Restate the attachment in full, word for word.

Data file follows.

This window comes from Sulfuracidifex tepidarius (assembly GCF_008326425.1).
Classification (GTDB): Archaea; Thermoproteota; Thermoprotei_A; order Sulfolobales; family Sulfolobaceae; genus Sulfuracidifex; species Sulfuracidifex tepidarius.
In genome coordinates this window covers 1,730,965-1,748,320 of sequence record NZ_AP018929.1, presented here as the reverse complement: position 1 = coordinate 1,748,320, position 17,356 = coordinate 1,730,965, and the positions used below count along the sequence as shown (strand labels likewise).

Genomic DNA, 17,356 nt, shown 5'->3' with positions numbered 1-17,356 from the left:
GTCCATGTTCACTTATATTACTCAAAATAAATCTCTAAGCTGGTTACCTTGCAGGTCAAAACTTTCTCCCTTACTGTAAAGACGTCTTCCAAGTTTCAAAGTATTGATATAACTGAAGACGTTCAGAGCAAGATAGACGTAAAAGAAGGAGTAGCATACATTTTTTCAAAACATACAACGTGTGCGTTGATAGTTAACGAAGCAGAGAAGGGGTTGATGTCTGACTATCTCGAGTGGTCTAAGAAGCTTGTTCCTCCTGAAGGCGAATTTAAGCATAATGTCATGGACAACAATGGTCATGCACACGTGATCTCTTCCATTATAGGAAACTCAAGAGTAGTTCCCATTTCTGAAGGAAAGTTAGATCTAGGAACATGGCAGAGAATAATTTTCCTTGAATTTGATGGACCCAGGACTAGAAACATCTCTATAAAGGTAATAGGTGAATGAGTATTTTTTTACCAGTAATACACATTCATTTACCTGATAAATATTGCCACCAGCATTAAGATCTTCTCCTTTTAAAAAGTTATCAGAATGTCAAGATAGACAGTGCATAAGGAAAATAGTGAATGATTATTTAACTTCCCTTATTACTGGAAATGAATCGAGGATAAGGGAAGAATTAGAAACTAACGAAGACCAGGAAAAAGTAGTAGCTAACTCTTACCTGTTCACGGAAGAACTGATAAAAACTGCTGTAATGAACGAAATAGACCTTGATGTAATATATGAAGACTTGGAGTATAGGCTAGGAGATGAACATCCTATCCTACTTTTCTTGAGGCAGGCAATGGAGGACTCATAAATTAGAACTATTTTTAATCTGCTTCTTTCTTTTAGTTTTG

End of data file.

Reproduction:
This window comes from Sulfuracidifex tepidarius (assembly GCF_008326425.1).
Classification (GTDB): Archaea; Thermoproteota; Thermoprotei_A; order Sulfolobales; family Sulfolobaceae; genus Sulfuracidifex; species Sulfuracidifex tepidarius.
In genome coordinates this window covers 1,730,965-1,748,320 of sequence record NZ_AP018929.1, presented here as the reverse complement: position 1 = coordinate 1,748,320, position 17,356 = coordinate 1,730,965, and the positions used below count along the sequence as shown (strand labels likewise).

Genomic DNA, 17,356 nt, shown 5'->3' with positions numbered 1-17,356 from the left:
GTCCATGTTCACTTATATTACTCAAAATAAATCTCTAAGCTGGTTACCTTGCAGGTCAAAACTTTCTCCCTTACTGTAAAGACGTCTTCCAAGTTTCAAAGTATTGATATAACTGAAGACGTTCAGAGCAAGATAGACGTAAAAGAAGGAGTAGCATACATTTTTTCAAAACATACAACGTGTGCGTTGATAGTTAACGAAGCAGAGAAGGGGTTGATGTCTGACTATCTCGAGTGGTCTAAGAAGCTTGTTCCTCCTGAAGGCGAATTTAAGCATAATGTCATGGACAACAATGGTCATGCACACGTGATCTCTTCCATTATAGGAAACTCAAGAGTAGTTCCCATTTCTGAAGGAAAGTTAGATCTAGGAACATGGCAGAGAATAATTTTCCTTGAATTTGATGGACCCAGGACTAGAAACATCTCTATAAAGGTAATAGGTGAATGAGTATTTTTTTACCAGTAATACACATTCATTTACCTGATAAATATTGCCACCAGCATTAAGATCTTCTCCTTTTAAAAAGTTATCAGAATGTCAAGATAGACAGTGCATAAGGAAAATAGTGAATGATTATTTAACTTCCCTTATTACTGGAAATGAATCGAGGATAAGGGAAGAATTAGAAACTAACGAAGACCAGGAAAAAGTAGTAGCTAACTCTTACCTGTTCACGGAAGAACTGATAAAAACTGCTGTAATGAACGAAATAGACCTTGATGTAATATATGAAGACTTGGAGTATAGGCTAGGAGATGAACATCCTATCCTACTTTTCTTGAGGCAGGCAATGGAGGACTCATAAATTAGAACTATTTTTAATCTGCTTCTTTCTTTTAGTTTTG